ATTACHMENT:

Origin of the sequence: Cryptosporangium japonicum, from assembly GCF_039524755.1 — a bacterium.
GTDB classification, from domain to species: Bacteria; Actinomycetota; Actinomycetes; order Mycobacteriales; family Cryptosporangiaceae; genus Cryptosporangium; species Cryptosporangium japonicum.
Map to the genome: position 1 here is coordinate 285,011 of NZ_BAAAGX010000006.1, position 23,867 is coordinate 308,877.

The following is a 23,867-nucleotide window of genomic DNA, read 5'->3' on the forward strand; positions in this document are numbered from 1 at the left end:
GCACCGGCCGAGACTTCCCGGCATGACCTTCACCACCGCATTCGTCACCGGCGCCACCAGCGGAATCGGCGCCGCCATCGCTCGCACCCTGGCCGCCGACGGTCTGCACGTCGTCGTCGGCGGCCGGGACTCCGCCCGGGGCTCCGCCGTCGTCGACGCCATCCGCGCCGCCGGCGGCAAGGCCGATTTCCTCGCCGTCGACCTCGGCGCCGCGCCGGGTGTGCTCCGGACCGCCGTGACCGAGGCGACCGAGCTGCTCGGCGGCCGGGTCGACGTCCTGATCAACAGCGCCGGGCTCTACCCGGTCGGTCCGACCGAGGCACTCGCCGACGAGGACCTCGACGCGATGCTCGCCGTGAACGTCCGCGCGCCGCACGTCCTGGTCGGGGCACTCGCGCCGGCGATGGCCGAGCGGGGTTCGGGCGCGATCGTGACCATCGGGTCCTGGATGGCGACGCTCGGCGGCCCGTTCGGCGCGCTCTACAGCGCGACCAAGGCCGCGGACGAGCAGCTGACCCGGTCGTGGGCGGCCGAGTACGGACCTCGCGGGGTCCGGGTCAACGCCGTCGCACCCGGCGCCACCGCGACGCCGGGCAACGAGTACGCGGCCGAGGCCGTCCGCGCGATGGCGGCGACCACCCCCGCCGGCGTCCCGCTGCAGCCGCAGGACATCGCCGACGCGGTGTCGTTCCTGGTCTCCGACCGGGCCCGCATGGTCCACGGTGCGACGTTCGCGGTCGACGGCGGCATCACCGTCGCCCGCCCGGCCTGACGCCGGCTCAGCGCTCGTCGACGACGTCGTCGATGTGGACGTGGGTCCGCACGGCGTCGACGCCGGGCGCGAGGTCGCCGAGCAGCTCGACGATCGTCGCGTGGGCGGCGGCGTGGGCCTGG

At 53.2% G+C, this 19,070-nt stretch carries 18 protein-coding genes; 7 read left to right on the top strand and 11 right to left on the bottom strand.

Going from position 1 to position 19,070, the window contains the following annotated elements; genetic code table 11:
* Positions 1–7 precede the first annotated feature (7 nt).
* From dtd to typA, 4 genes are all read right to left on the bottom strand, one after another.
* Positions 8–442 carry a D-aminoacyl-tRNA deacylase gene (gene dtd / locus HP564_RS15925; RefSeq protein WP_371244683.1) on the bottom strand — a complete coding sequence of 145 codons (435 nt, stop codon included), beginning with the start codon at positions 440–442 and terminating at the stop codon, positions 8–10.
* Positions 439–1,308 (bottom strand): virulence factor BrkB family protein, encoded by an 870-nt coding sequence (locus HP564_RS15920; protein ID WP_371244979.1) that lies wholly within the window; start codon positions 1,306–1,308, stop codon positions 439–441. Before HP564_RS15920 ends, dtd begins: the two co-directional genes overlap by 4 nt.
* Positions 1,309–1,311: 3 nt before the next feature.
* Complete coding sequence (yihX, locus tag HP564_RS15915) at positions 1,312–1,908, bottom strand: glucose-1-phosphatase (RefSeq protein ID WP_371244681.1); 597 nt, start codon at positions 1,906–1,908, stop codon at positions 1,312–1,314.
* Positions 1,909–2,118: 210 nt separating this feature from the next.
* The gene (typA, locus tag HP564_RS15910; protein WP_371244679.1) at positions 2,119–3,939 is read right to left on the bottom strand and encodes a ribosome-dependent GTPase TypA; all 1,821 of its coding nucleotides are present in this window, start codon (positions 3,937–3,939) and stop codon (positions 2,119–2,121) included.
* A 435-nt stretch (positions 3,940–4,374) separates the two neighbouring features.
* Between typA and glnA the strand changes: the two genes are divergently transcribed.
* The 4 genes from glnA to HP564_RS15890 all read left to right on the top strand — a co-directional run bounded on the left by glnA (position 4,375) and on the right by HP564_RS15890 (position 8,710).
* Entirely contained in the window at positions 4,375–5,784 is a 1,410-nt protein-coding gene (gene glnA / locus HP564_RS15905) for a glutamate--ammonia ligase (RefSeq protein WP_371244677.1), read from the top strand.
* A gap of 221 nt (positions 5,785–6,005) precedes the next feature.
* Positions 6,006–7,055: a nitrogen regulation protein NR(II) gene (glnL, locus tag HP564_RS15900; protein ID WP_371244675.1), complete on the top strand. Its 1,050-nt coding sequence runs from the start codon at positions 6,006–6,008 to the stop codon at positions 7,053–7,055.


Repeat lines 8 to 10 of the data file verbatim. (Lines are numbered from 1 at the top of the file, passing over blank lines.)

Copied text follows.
* Positions 1–7 precede the first annotated feature (7 nt).
* From dtd to typA, 4 genes are all read right to left on the bottom strand, one after another.
* Positions 8–442 carry a D-aminoacyl-tRNA deacylase gene (gene dtd / locus HP564_RS15925; RefSeq protein WP_371244683.1) on the bottom strand — a complete coding sequence of 145 codons (435 nt, stop codon included), beginning with the start codon at positions 440–442 and terminating at the stop codon, positions 8–10.